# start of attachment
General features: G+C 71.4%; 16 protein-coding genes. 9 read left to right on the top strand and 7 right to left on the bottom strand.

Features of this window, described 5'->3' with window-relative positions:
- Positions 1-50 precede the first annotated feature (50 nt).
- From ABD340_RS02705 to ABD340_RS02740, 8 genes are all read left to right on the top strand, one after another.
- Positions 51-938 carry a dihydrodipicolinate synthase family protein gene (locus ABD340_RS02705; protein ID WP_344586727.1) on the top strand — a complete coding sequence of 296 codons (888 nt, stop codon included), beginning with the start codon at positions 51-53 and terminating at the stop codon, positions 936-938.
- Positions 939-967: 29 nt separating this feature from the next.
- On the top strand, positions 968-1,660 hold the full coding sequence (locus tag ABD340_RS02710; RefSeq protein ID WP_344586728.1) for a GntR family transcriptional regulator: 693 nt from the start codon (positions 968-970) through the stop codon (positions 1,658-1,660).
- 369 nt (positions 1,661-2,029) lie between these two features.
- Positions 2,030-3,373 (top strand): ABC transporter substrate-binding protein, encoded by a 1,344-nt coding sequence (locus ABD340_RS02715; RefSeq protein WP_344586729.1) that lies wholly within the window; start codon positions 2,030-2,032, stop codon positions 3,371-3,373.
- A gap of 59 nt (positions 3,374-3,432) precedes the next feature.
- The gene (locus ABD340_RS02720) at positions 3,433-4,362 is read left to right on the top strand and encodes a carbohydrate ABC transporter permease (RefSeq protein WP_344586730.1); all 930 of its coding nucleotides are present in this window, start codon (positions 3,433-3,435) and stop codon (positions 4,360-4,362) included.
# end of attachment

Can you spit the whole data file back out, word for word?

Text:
General features: G+C 71.4%; 16 protein-coding genes. 9 read left to right on the top strand and 7 right to left on the bottom strand.

Features of this window, described 5'->3' with window-relative positions:
- Positions 1-50 precede the first annotated feature (50 nt).
- From ABD340_RS02705 to ABD340_RS02740, 8 genes are all read left to right on the top strand, one after another.
- Positions 51-938 carry a dihydrodipicolinate synthase family protein gene (locus ABD340_RS02705; protein ID WP_344586727.1) on the top strand — a complete coding sequence of 296 codons (888 nt, stop codon included), beginning with the start codon at positions 51-53 and terminating at the stop codon, positions 936-938.
- Positions 939-967: 29 nt separating this feature from the next.
- On the top strand, positions 968-1,660 hold the full coding sequence (locus tag ABD340_RS02710; RefSeq protein ID WP_344586728.1) for a GntR family transcriptional regulator: 693 nt from the start codon (positions 968-970) through the stop codon (positions 1,658-1,660).
- 369 nt (positions 1,661-2,029) lie between these two features.
- Positions 2,030-3,373 (top strand): ABC transporter substrate-binding protein, encoded by a 1,344-nt coding sequence (locus ABD340_RS02715; RefSeq protein WP_344586729.1) that lies wholly within the window; start codon positions 2,030-2,032, stop codon positions 3,371-3,373.
- A gap of 59 nt (positions 3,374-3,432) precedes the next feature.
- The gene (locus ABD340_RS02720) at positions 3,433-4,362 is read left to right on the top strand and encodes a carbohydrate ABC transporter permease (RefSeq protein WP_344586730.1); all 930 of its coding nucleotides are present in this window, start codon (positions 3,433-3,435) and stop codon (positions 4,360-4,362) included.